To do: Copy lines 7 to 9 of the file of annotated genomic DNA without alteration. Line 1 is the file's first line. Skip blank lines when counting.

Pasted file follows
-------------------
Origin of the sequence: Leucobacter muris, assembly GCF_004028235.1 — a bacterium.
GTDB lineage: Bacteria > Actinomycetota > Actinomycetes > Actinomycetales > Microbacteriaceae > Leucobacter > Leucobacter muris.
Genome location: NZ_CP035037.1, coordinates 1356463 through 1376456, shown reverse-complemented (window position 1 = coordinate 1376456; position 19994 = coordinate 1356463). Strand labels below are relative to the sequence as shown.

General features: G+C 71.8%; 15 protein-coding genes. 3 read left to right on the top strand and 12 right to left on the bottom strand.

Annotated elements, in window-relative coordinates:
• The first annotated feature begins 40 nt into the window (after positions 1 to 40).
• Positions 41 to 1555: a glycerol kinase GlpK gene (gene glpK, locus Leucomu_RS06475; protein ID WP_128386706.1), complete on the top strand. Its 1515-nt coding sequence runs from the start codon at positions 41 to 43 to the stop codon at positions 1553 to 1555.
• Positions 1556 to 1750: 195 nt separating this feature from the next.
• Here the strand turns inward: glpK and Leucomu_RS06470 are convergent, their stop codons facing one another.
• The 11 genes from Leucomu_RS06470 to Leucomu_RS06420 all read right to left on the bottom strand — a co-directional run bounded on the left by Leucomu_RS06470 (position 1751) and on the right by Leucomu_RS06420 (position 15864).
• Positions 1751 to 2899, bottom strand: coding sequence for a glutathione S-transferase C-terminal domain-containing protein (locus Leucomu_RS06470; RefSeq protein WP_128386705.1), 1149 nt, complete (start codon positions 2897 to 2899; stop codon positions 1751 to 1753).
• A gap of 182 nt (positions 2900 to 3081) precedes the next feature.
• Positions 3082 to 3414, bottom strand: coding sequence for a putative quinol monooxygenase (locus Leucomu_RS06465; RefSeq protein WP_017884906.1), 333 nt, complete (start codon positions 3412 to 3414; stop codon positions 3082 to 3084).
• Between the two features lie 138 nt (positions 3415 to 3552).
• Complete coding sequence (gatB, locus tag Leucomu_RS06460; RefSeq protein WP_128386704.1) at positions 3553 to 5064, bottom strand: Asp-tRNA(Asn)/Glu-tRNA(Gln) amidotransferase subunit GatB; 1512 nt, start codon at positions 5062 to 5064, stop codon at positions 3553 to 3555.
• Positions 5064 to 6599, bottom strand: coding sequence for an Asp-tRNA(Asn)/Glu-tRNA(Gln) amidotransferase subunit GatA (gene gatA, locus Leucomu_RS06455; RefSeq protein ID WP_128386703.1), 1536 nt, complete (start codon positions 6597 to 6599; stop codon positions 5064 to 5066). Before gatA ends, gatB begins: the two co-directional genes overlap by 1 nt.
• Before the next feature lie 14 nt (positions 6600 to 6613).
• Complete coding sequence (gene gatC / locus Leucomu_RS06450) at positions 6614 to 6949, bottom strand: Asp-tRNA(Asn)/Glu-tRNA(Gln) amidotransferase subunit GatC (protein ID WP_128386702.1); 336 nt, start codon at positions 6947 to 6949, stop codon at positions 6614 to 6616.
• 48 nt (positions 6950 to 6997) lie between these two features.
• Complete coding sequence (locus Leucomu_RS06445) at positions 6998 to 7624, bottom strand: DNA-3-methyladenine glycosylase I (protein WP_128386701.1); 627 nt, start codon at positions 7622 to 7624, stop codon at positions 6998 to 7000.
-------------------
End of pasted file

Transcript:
• Positions 41 to 1555: a glycerol kinase GlpK gene (gene glpK, locus Leucomu_RS06475; protein ID WP_128386706.1), complete on the top strand. Its 1515-nt coding sequence runs from the start codon at positions 41 to 43 to the stop codon at positions 1553 to 1555.
• Positions 1556 to 1750: 195 nt separating this feature from the next.
• Here the strand turns inward: glpK and Leucomu_RS06470 are convergent, their stop codons facing one another.